Tanaka: The number of shots you take with your Driver in one round is limited. If you miss one, it sets you back. Players draw their Driver from the bag feeling both the excitement of "Let's get going!" and the anxiety of "Will I get a good hit?" The sole of the club that players see in that moment has a powerful effect. For example, some models use a wide, flared design that looks like an open fairway. And the impact sound is also really important. The player gets a big emotional boost from a great sounding hit. I think the design should take into account these sensory elements. We use life-sized models, analysis of 3D data, and other plans and experiments as we constantly work together to design the optimal shape with the best sound.

——Saito was in charge of the Irons.
For Irons, the design directly translates into function. If you change the design, it immediately affects the weight of the clubhead and the position of the center of gravity. Also, the design needs to be consistent, even though the sole width, head size, and loft angle change with each Iron in the set.

Saito: We received input from two of Japan's best pros, Hiroyuki Fujita and Toru Taniguchi, who have topped the pro golf money list. The advice from Fujita, in particular, was extremely detailed. He gave us information on the club's look, shape, and so on, from his perspective while standing at address. He suggested, for example, widening the sole to lower the center of gravity. He noted that golfers lose their concentration on the swing when they feel anything is off about the shape or feel of the club when seen from above. The role of the design, while not being too conspicuous, is of course to put the player at ease and provide an uplifting boost, while allowing full and relaxed concentration on that one shot.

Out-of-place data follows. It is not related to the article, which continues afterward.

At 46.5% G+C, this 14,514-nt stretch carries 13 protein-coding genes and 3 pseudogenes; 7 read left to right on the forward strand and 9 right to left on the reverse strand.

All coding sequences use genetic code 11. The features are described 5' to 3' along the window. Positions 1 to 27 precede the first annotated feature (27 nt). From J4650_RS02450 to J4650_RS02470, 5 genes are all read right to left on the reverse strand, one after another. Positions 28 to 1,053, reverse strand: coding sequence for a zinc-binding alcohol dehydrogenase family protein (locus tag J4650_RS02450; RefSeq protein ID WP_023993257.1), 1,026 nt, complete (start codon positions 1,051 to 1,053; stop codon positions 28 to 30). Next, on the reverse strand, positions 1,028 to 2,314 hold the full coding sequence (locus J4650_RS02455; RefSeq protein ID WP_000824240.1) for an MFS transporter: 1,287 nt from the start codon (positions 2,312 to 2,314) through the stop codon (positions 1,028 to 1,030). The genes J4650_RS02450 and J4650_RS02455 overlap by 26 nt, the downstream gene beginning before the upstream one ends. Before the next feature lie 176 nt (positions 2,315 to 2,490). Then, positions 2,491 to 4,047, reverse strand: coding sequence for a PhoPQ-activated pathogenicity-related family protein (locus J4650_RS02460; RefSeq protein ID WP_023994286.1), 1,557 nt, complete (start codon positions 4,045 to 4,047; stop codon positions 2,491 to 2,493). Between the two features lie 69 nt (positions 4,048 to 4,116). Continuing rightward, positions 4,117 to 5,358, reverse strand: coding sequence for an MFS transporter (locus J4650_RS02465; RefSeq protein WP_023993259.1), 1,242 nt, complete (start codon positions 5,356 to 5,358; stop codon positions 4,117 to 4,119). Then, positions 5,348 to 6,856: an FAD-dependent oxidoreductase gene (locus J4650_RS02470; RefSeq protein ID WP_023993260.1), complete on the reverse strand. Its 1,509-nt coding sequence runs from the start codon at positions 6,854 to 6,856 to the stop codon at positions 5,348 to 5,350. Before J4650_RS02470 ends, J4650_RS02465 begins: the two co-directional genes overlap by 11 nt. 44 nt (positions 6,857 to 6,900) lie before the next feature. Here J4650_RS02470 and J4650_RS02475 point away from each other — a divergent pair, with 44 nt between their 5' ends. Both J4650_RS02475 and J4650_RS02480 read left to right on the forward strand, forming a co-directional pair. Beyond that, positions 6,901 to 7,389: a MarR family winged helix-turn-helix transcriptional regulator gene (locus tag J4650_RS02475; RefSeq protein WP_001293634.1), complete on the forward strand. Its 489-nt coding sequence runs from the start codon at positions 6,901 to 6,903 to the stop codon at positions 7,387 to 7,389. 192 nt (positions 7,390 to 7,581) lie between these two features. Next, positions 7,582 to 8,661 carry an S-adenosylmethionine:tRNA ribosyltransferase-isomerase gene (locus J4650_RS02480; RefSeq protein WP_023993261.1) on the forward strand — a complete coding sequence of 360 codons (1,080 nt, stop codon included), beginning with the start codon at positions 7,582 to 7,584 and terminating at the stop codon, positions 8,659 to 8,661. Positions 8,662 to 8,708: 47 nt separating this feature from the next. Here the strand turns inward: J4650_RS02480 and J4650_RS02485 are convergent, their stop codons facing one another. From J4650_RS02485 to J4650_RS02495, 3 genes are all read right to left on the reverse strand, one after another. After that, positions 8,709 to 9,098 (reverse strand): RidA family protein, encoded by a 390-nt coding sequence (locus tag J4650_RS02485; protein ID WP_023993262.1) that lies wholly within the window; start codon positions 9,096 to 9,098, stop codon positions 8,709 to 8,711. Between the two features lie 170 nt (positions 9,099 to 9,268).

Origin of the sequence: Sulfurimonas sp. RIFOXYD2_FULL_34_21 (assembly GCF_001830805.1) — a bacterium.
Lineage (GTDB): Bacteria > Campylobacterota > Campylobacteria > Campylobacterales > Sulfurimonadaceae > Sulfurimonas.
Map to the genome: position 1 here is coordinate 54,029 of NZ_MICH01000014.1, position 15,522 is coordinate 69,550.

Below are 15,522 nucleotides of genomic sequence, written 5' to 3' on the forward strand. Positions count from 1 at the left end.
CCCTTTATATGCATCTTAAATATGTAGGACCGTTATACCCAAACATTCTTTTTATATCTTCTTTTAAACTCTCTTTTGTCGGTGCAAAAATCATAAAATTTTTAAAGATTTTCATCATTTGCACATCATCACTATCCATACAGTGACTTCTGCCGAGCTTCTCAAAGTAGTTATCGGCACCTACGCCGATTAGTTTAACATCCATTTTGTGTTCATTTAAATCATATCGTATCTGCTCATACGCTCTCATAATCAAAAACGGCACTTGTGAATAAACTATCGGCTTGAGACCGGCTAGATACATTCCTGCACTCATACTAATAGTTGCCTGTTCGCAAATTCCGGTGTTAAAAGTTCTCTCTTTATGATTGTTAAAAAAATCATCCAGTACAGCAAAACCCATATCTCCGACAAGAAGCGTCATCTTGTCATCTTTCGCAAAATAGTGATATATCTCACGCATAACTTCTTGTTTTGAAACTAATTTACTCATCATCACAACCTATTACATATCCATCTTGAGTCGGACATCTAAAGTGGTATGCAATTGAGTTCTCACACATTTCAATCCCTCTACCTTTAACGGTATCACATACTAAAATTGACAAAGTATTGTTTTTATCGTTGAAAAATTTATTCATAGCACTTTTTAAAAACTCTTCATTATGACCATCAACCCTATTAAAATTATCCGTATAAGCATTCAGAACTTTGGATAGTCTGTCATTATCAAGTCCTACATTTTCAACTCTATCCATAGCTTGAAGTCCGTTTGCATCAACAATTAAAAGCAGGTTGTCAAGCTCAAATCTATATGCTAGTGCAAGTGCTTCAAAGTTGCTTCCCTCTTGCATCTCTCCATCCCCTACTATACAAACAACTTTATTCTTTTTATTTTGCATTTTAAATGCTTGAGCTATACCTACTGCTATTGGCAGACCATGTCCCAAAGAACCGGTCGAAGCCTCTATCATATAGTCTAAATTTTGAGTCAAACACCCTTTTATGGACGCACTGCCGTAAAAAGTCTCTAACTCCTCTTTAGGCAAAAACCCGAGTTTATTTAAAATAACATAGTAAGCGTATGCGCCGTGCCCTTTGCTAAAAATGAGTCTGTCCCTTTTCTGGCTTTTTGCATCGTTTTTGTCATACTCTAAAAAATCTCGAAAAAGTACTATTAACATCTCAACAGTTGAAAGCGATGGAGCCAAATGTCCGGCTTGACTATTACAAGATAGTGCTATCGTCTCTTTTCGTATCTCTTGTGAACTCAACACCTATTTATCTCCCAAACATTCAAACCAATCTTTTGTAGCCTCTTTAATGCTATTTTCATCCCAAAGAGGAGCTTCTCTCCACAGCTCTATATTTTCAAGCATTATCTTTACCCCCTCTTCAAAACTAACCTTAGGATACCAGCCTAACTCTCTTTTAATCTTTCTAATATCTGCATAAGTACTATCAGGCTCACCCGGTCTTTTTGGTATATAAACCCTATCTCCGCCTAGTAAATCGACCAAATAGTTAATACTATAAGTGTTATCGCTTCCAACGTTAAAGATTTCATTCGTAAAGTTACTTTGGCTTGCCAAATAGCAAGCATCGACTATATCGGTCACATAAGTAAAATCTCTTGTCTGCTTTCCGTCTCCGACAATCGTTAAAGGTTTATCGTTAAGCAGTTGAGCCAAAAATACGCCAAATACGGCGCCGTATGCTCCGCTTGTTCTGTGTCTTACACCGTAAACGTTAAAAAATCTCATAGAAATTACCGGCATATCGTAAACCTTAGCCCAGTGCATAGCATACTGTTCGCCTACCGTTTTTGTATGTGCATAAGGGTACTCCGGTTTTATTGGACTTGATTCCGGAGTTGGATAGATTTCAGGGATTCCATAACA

——Crafting a total package for maximum performance, from a secure feel to a great impact sound and beautiful appearance—that is the essence of golf club design. The diligent effort that delivers a nuanced feel only top pros will fully sense leads the designer to a place that defines the very concept of design.

Saito: More than just function, we are called on to recognize the sensibilities of the user while providing a fusion of strength and intelligence at a higher dimension. If we succeed, the assertiveness of the product's design disappears, which is actually our mission as members of the Yamaha Design Laboratory.


photo: Nobumasa Tanaka

Nobumasa Tanaka

Born in 1953. Joined Yamaha Corporation in 1977. Responsibilities include designing sporting goods, a variety of musical instruments, and product logos. Worked on the design for the first model in the Clavinova electric piano series. Has been involved in designing golf clubs and golf-related products since 1982.

photo: Daisuke Saito

Daisuke Saito

Born in 1972. Joined Yamaha Corporation in 1994. After working on various musical instruments and acoustic equipment, has been involved in designing golf clubs and golf-related products since 2007. Was Asia-Pacific bike trials champion at the age of 29.